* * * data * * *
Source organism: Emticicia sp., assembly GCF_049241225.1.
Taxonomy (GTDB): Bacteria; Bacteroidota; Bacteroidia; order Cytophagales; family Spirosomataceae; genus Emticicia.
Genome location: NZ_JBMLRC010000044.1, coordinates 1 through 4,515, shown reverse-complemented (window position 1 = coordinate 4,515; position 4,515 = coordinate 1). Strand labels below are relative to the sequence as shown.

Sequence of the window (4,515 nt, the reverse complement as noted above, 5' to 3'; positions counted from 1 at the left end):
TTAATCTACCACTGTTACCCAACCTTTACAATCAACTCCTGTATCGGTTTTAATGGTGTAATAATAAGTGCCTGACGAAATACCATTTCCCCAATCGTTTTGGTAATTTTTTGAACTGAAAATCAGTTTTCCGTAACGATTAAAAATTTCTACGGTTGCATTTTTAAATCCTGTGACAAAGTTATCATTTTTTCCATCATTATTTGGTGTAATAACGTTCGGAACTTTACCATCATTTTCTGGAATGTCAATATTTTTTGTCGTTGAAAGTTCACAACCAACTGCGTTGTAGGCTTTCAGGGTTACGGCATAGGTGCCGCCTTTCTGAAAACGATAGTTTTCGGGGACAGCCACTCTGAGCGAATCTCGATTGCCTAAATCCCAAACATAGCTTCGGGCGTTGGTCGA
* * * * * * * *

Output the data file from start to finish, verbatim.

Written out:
Source organism: Emticicia sp., assembly GCF_049241225.1.
Taxonomy (GTDB): Bacteria; Bacteroidota; Bacteroidia; order Cytophagales; family Spirosomataceae; genus Emticicia.
Genome location: NZ_JBMLRC010000044.1, coordinates 1 through 4,515, shown reverse-complemented (window position 1 = coordinate 4,515; position 4,515 = coordinate 1). Strand labels below are relative to the sequence as shown.

Sequence of the window (4,515 nt, the reverse complement as noted above, 5' to 3'; positions counted from 1 at the left end):
TTAATCTACCACTGTTACCCAACCTTTACAATCAACTCCTGTATCGGTTTTAATGGTGTAATAATAAGTGCCTGACGAAATACCATTTCCCCAATCGTTTTGGTAATTTTTTGAACTGAAAATCAGTTTTCCGTAACGATTAAAAATTTCTACGGTTGCATTTTTAAATCCTGTGACAAAGTTATCATTTTTTCCATCATTATTTGGTGTAATAACGTTCGGAACTTTACCATCATTTTCTGGAATGTCAATATTTTTTGTCGTTGAAAGTTCACAACCAACTGCGTTGTAGGCTTTCAGGGTTACGGCATAGGTGCCGCCTTTCTGAAAACGATAGTTTTCGGGGACAGCCACTCTGAGCGAATCTCGATTGCCTAAATCCCAAACATAGCTTCGGGCGTTGGTCGA